Sunday, March 13, 2011

Recipe 4: Steak Piperade

This recipe sounded great to begin with-- let's face it steak with peppers, score! I fell in love with this recipe for so many reasons even before I was able to cook it. First off, the recipe uses skirt steak (aka flank steak). This cut of meat is decently affordable and can be found in any grocery store. Flank steak is typically used to make fajitas, however with a little TLC (not the band, although Chili could be used-  insert lame joke) this cut of beef can be tender and delicious!

Next up, the recipe called for red onion and red or yellow bell peppers. Red onion and yellow and red peppers are very sweet and take on a sugary taste when cooked. Although red and yellow peppers can be a bit more expensive than green, it is definitely worth it in this dish. The simple elegance of the colors blending together with the perfectly cooked pink center of the beef is great (a definite eye pleaser!)

Steak Piperade
Williams-Sonoma, Simple Suppers, 2007

1 1/2 lbs skirt steak (aka flank steak)
Salt and Pepper
2 tablespoons of butter
2 tablespoons of olive oil
1 red onion-chopped
3 red or yellow bell peppers- thinly sliced crosswise (around the equator, not pole to pole)
3 cloves of garlic- minced
1 tablespoon of fresh thyme- chopped
1/2 cup of dry white wine- an extra glass for the chef if necessary!
1 14.5 oz. can of diced tomatoes

Long slices  allow the steak to cook evenly.
Season the steak with salt and pepper. In a large frying pan over high heat, warm 1 tablespoon each of butter and oil. Add the steak and cook (turning once) on both sides. Cook to medium rare and tent with foil.

Warm the remaining tablespoon of butter and oil over medium heat. Add the onion, peppers, garlic and thyme and saute until the onion is barely softened. Add the wine, bring to a boil, stirring to get up the browned bits (this process is also called deglazing the pan) Stir in tomatoes and their juice and simmer for 5 minutes. Season to taste with salt and pepper.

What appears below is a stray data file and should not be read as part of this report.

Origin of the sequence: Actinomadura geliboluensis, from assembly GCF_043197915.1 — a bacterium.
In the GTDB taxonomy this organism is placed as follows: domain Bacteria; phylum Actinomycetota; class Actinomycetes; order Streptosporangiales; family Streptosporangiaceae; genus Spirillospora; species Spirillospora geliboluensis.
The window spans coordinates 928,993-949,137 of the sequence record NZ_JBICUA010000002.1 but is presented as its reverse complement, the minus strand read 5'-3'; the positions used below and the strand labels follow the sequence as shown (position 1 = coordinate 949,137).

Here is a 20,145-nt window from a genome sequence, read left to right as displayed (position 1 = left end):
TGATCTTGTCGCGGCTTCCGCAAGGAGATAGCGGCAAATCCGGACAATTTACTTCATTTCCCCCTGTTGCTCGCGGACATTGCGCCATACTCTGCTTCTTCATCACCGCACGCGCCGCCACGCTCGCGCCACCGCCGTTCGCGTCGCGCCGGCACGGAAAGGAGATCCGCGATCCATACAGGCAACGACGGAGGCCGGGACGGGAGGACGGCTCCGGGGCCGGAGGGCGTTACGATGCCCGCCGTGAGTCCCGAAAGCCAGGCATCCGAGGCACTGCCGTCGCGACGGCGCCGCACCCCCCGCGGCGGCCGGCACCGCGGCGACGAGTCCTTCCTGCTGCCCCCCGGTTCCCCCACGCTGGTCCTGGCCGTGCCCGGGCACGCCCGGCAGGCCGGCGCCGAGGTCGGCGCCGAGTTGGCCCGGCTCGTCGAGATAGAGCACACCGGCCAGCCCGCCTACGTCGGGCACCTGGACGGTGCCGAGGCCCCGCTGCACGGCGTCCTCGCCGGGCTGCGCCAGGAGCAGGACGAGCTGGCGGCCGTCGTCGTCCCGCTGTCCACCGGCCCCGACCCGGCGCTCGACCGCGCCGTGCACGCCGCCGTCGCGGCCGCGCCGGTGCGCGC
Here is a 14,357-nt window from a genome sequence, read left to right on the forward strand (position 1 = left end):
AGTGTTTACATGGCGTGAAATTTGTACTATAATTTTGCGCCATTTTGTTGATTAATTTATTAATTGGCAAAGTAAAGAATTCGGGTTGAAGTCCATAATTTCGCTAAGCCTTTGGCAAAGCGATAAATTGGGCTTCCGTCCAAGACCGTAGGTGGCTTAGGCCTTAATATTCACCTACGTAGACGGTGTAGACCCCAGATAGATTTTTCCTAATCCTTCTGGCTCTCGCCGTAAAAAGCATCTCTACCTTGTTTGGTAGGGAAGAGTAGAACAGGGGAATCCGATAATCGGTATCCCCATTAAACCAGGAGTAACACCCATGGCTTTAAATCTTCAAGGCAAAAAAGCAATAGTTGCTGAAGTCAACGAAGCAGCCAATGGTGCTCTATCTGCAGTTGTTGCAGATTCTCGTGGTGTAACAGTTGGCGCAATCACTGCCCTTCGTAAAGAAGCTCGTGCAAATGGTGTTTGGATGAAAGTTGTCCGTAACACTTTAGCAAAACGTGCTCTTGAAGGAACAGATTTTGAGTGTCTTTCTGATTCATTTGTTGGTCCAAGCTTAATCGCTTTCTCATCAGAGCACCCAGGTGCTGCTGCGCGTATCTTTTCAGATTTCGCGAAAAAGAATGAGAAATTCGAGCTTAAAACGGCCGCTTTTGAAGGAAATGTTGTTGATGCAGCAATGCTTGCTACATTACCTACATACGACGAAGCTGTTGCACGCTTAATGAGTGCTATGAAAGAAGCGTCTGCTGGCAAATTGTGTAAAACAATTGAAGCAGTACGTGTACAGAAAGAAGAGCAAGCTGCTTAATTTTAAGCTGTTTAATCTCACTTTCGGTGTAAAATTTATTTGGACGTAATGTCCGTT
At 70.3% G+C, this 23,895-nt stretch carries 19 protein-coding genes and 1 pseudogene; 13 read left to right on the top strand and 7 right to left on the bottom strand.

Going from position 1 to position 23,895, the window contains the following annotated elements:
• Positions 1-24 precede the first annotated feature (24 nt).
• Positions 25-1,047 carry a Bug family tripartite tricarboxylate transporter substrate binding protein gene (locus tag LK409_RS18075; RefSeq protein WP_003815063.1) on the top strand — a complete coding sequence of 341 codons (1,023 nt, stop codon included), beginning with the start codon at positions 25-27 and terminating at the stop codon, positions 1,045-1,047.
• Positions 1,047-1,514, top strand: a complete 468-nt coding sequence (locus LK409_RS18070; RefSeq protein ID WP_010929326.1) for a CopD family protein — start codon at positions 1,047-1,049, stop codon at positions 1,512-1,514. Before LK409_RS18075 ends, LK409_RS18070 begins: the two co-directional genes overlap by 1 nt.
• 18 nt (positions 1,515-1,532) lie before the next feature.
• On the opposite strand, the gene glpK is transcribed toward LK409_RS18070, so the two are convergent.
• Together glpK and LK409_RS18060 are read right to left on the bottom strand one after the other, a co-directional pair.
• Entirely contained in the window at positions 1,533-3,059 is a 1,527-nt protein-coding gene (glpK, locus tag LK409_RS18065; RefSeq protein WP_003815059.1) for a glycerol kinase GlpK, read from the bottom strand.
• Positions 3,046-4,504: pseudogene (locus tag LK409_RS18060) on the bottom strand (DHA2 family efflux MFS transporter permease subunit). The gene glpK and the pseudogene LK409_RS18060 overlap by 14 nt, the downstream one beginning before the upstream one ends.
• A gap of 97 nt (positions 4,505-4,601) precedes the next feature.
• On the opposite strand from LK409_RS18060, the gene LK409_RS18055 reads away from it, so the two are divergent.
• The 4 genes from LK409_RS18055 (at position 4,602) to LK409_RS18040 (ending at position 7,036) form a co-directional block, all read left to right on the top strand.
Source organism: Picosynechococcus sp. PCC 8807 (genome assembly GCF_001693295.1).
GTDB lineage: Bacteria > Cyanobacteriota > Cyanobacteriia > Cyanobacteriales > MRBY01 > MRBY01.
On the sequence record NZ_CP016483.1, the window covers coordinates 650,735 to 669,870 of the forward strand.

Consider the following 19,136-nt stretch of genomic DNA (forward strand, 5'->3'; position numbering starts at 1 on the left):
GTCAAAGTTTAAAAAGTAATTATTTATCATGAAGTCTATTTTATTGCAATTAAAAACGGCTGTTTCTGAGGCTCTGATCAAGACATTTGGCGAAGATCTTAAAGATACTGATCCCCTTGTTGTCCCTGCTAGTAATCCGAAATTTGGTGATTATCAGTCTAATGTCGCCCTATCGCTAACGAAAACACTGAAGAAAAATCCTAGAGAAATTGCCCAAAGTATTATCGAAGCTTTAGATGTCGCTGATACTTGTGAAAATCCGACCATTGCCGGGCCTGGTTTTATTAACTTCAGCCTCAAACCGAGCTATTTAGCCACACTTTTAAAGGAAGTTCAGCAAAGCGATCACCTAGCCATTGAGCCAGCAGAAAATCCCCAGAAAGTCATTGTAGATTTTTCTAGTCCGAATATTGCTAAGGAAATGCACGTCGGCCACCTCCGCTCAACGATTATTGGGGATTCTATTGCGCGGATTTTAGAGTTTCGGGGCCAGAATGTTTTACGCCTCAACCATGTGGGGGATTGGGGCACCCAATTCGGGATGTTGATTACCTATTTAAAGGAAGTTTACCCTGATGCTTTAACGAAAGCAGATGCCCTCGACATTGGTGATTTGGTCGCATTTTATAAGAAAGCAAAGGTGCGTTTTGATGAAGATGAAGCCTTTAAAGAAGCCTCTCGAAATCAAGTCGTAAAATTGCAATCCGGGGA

A whole bevy of colors!
Slice the meat thinly across the grain (this yields more tender meat). Arrange the slices on a plate and spoon sauce over meat.
The paparadelle finishes this meal!

This recipe was awesome! I loved the simplicity and accessibility of ingredients. This dish is nice for those who can't afford a steak but want that delicious flavor. The sauce is light but chocked full of flavor.

Now I know that some might say this is just a deconstructed fajita and to those I would say "hush your mouth"! This dish does not have a smokey taste like that of a fajita, but rather a velvety lusciousness of a French bistro meal. To give this meal a bit more heft, I served it with a side of buttered paparadelle noodles. Andy loved this meal and said it was one of the best I had cracked down.

I think if you were to try it you would like it as much as I did. One more tip, I wouldn't suggest cooking the steak on the grill. The sauce pulls all of the delicious wonderfulness the steak leaves behind in the pan and the wine sucks it up, providing the sauce with tremendous flavor.

Give this recipe a try while the weather is still nice....


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